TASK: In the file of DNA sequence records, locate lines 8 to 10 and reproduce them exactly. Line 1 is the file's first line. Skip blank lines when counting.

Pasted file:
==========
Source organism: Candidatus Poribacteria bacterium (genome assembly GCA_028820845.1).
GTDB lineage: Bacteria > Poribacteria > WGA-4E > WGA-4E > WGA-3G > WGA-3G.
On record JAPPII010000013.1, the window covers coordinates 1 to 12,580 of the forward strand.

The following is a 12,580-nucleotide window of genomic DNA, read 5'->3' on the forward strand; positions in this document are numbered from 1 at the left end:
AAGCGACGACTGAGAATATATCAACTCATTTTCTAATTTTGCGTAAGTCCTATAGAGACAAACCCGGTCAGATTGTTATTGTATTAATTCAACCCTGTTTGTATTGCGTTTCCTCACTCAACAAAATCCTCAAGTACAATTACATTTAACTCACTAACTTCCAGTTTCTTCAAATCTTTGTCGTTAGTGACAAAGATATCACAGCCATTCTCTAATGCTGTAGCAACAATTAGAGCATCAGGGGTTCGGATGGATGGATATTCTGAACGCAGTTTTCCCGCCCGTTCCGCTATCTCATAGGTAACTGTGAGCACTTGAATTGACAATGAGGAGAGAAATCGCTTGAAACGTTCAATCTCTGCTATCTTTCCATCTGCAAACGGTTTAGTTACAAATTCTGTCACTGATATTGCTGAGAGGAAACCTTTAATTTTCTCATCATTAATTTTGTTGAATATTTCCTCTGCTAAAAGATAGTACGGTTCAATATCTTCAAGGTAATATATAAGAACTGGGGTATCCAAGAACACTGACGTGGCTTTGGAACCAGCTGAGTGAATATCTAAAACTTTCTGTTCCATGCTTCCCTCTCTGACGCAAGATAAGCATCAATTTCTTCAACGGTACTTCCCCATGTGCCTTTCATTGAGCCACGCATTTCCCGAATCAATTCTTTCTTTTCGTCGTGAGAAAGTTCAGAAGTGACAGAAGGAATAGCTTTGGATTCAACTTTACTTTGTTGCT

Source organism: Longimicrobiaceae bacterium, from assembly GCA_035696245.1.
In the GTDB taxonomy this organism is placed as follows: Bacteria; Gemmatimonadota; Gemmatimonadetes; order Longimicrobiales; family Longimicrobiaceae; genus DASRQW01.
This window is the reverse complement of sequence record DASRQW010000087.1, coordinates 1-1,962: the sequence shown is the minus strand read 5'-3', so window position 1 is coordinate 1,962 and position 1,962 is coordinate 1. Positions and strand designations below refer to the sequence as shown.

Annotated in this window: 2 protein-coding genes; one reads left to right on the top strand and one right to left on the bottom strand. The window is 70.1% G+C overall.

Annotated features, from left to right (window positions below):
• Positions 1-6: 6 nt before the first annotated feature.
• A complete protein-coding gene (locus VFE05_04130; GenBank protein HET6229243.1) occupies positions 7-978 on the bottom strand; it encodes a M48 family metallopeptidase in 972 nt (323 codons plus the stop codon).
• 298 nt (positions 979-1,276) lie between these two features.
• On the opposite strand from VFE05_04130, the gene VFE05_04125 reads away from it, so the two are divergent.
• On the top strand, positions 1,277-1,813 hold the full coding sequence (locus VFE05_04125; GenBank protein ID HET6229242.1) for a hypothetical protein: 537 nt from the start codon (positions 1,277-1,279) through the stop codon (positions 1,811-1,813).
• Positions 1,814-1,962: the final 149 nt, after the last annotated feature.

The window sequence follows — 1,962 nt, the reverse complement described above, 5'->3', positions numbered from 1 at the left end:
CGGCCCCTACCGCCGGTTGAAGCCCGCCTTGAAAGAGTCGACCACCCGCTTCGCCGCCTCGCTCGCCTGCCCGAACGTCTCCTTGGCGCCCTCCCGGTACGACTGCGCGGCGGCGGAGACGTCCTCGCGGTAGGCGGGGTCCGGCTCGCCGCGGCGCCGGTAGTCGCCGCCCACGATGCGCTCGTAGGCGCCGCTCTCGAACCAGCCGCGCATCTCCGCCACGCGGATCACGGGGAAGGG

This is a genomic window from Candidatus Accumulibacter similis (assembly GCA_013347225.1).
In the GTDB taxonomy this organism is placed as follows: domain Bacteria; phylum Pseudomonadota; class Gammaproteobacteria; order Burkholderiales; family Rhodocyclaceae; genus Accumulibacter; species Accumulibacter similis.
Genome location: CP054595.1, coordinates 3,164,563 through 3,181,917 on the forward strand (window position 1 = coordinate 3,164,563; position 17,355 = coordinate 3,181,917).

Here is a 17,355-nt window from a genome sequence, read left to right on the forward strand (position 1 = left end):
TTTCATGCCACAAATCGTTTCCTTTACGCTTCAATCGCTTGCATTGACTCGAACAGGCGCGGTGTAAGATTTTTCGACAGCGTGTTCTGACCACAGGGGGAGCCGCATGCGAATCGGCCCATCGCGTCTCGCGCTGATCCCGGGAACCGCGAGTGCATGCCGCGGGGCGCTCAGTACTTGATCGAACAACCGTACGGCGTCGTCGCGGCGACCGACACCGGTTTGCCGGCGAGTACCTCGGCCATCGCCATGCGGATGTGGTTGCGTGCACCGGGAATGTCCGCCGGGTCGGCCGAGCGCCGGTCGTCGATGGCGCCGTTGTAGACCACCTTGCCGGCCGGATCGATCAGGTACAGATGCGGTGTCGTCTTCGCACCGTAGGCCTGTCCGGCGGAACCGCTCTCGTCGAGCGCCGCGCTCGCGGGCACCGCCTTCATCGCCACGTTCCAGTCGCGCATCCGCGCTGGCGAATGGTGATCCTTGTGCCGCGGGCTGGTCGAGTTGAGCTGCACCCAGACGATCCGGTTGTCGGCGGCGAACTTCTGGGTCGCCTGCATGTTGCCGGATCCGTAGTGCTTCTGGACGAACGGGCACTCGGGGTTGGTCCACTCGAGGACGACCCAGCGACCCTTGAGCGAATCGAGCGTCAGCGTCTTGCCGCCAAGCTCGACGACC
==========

This window is the reverse complement of sequence record DASRQW010000087.1, coordinates 1-1,962: the sequence shown is the minus strand read 5'-3', so window position 1 is coordinate 1,962 and position 1,962 is coordinate 1. Positions and strand designations below refer to the sequence as shown.

Annotated in this window: 2 protein-coding genes; one reads left to right on the top strand and one right to left on the bottom strand. The window is 70.1% G+C overall.

Annotated features, from left to right (window positions below):